Enter epigenetics
However, George Ebers thinks this is only one way in which genes and environmental factors interact in multiple sclerosis. ‘Epigenetics – an emerging field that moves beyond the sequence of the DNA code alone to consider other changes in the chemical and physical structure of our genes – is turning out to be the most important of these gene-environment interactions,’ he says.

There are a number of processes occurring on a DNA molecule that can switch genes on and off, controlling their effect. These modifications can be added or removed, so can be temporary, and do not involve changes in DNA sequence. Jane Mellor has described many of these processes previously on OxSciBlog and the effects they can have in disease, in growth and development and across generations.

Epigenetics adds yet another level of complexity, and geneticists are increasingly moving away from considering DNA sequence alone to include these additional chemical markers on the DNA.

Epigenetics is likely to be behind what are some otherwise surprising observations in multiple sclerosis. Data from George’s Canadian study has revealed that mothers tend to contribute more to disease development than fathers. Comparing where nieces and nephews are affected and where there’s also an uncle or aunt with the condition shows this effect. The parent connecting the niece/nephew through the family tree to the uncle/aunt is found to be more likely the mother than the father.

His team are now looking at how the genetic region important for MS might be chemically modified, and how these epigenetic markers get passed down the generations. Such epigenetic changes to the DNA might occur in response to environmental factors to predispose people to disease, perhaps they could occur in the womb for example. Even more confusingly, the genetic trait mysteriously disappears after two or three generations. An article by Michael Gross in a recent issue of Oxford Today explains it like this:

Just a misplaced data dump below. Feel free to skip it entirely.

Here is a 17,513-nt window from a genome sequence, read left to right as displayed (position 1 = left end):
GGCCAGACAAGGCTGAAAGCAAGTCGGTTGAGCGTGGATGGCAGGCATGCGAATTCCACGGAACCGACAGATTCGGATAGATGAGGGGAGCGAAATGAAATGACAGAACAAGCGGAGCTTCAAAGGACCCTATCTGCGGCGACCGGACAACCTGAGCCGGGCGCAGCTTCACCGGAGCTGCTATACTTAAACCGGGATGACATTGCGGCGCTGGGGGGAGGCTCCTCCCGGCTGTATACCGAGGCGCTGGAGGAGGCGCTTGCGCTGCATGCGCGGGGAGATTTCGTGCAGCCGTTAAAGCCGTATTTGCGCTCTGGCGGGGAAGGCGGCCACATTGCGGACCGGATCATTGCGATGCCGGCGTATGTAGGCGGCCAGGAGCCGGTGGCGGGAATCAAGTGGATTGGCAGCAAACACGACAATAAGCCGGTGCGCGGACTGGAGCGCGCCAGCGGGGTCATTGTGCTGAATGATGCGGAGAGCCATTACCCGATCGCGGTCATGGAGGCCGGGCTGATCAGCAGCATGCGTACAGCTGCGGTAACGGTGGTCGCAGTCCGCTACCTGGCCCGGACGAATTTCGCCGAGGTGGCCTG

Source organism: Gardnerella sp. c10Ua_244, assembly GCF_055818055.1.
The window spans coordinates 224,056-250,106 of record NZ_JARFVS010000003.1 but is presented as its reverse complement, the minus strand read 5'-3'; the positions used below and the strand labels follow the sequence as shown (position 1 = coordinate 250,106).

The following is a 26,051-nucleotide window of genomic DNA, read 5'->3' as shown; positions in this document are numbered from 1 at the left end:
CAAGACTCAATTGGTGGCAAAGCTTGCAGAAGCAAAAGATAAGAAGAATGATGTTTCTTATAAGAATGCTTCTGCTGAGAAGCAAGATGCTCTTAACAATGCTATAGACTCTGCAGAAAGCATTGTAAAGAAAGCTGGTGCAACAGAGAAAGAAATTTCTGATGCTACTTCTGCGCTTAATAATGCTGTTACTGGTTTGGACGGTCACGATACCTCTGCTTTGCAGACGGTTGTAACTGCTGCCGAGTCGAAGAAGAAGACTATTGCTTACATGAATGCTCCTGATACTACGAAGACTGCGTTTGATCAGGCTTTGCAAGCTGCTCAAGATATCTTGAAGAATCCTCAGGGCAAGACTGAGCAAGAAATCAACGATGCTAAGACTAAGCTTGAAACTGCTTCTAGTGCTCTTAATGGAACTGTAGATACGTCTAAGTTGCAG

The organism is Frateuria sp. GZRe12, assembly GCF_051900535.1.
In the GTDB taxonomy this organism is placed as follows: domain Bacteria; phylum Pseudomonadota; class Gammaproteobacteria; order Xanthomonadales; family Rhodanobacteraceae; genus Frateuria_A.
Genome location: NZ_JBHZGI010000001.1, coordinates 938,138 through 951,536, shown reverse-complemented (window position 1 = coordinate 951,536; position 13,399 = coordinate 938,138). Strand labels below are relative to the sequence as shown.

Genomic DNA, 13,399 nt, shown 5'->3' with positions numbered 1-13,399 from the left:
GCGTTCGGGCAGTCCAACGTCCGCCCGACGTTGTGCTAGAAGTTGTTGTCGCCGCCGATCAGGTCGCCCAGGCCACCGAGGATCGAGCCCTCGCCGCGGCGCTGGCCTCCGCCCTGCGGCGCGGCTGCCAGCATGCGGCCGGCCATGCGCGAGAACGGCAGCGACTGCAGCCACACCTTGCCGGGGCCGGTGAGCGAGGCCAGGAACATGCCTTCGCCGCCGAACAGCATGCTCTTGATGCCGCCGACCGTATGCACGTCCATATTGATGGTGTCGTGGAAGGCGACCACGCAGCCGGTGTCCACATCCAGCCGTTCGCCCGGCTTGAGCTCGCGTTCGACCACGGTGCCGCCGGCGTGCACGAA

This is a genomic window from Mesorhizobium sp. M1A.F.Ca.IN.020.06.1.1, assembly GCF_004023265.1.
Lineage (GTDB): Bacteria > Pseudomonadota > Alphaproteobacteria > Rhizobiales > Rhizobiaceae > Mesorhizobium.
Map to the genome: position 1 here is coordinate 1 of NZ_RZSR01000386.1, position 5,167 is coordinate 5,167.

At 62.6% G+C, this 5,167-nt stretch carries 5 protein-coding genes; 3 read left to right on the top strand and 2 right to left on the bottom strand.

'These epigenetic markers can remain on a gene long enough to be passed on to the next generation or two, but they don't last forever. Studying large families in North America descended from one European and one Native American parent - which is of particular interest, as the MS susceptibility trait is virtually unheard of among Native Americans - Ebers' group found that the disease hit two generations with the predicted pattern, but then disappeared in the third.

Ebers says his group has now shown three ways in which the environment interacts with the genes to influence MS risk. 'Firstly, gene expression in the main genetic region for MS risk is regulated by vitamin D. Secondly, the month of birth effect maps to the same genetic region, and finally we have shown that epigenetic modifications determining MS risk take place in this same region.'

These findings, says Ebers, confirm that the 'genetic cause' that scientists were hunting for so long, really reflects environment-gene interaction, an epigenetic pattern that is passed on for one or two generations but then tends to disappear. 'Multiple sclerosis is the first common disorder with an important epigenetic mechanism', Ebers concludes.'

To investigate the epigenetic changes that are having an effect on MS will be a challenge, however. New experimental techniques will be required to identify and pinpoint those extra chemical or structural modifications to the DNA that are important in disease, says George Ebers.

‘We can recognise clues from genetic epidemiological studies that epigenetics is playing a role in disease, and it is possible to identify disease-specific epigenetic markers. But the pressing challenge in this field is to come up with efficient and reliable sequencing methods for detecting the key epigenetic changes.’

He is confident this will happen. ‘We can expect many new insights from epigenetics in the coming years, in areas from cancer to multiple sclerosis, continuing to build on the knowledge we have gained from the human genomics studies of the last ten years,’ George Ebers says.

‘My hopes are very high and I believe the understanding of epigenetics will represent and embody the most important contributions genetics has to offer. Epigenetics is the interface between genetics and the environment and its understanding holds the key to preventing many common diseases.'